This country was founded, in a significant way, on property rights. At the time of the founding of this country in Europe, common folks did not own the land. They rented it as Serfs, from the local rulers – at terms meant to keep them destitute and indentured. Our founding fathers helped build a country that was meant to protect the rights of land owners. And the People’s Republic of King County seems to have lost sight of this principle……because there are so many options that appear to be win-win, but the county is going straight down the I win – You lose path despite the fact that they represent these homeowners as much as anyone else in the county. It’s incompetent bordering on immoral. It is the tyranny of the majority that our founding fathers specifically warned against. I hope that reason and rational solutions prevail in the long run……

  6. Pete Hartmaier says:

    Lets clear up the errors at the beginning of your blog about Cascade Bike Club. CBC has an extensive campaign and reinforces rules of the road on all its rides. It continually hammers out the message on how to be safe in traffic. It conducts courses to this effect. Its concern for safety is why they support the full width of the trail. It places a fleet of over 650 bikes into the grade schools to teach the students how to ride safely. It has a Vision Zero plan to reduce bicycle traffic deaths because it sees the hurt caused by these deaths and understands how they can be prevented. Sure some cyclists don’t follow the rules, but neither to drivers. Drivers get cited as do cyclists. CBC consults with all regional transportation planners on how to incorporate pedestrian and cycling into the designs. Greater Seattle has build a tremendous network of trails, many of which were decades in planning to ensure that they were designed along with the road and not an expensive after thought. For every cyclist that uses a trail, there is one less on the road and one less car on the road. Sure, the experienced cyclists will use the shoulder of ELS Parkway, but the mother and child will not. Spend time on the Burke on a weekend during the nice weather and tell me that trails are not used. Even in the bad weather, commuters ride the trail, one less car on the road. Cascade has 15,700 member and 443 of which live in Sammamish with a Sammamish based supporter group of 1046, so CBC has standing to comment on the trail both at the regional and City of Sammamish level. CBC has passionate and dedicated people who are trying to make the region better, Better through Cycling. To say that they are hypocritical, self serving and don’t understand the issues just means that you do not understand what CBC has done for this region.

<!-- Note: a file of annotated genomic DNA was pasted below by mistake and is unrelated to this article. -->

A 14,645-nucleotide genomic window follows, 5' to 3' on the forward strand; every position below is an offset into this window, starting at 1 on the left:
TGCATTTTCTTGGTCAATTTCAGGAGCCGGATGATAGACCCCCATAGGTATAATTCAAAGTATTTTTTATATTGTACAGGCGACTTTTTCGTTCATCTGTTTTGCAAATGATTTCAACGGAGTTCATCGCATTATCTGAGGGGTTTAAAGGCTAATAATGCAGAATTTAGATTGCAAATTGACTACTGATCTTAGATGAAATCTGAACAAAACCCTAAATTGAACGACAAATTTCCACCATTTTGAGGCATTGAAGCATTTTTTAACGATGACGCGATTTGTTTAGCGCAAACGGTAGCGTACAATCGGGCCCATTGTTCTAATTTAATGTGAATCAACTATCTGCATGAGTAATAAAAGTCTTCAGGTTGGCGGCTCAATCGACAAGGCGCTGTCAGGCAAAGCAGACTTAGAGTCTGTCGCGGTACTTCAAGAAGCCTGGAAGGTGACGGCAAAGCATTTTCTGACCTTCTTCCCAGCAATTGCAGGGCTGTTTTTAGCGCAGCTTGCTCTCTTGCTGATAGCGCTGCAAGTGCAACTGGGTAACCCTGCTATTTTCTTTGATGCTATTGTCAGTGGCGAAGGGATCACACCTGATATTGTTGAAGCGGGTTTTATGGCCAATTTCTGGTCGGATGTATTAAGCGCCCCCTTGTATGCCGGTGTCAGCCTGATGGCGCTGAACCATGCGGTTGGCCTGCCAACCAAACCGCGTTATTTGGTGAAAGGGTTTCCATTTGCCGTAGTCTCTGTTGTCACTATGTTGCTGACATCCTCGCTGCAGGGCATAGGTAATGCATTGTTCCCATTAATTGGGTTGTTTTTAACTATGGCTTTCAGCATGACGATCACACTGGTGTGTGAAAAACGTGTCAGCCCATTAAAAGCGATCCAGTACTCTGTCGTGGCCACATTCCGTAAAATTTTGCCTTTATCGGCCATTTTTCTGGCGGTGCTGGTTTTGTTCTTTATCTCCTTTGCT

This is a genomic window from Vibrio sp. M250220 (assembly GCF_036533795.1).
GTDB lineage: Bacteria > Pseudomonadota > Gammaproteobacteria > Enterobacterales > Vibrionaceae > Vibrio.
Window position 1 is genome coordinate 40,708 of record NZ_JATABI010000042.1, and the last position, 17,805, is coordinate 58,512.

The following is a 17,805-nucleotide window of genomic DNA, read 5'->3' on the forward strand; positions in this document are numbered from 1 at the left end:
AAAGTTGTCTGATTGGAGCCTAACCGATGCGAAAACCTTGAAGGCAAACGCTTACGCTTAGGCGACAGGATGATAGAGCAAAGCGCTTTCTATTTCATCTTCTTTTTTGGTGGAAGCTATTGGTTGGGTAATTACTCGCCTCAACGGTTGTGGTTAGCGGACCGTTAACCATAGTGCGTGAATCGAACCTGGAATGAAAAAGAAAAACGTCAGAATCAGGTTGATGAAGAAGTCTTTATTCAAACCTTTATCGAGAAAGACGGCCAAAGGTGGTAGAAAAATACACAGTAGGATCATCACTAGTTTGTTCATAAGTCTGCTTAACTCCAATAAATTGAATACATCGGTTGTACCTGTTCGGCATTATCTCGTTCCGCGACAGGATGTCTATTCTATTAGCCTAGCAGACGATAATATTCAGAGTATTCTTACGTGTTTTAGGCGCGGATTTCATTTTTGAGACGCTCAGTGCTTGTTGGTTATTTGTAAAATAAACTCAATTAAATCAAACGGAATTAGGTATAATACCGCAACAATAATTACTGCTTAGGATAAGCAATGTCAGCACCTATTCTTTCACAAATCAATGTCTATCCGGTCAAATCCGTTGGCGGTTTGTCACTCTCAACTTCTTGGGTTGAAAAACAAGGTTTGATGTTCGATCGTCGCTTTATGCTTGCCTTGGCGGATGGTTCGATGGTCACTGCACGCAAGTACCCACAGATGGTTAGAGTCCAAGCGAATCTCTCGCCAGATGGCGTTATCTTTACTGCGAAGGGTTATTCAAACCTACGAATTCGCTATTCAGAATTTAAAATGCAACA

• Napolean says:

      Hey Pete, nice post! I appreciate the additional information about your group, and the initiatives the Club supports.

      As a frequent walker on the trail, and as a driver on the the road, I would like to make a couple of observations and suggestions. I have no where else to turn, so I’m taking this opportunity.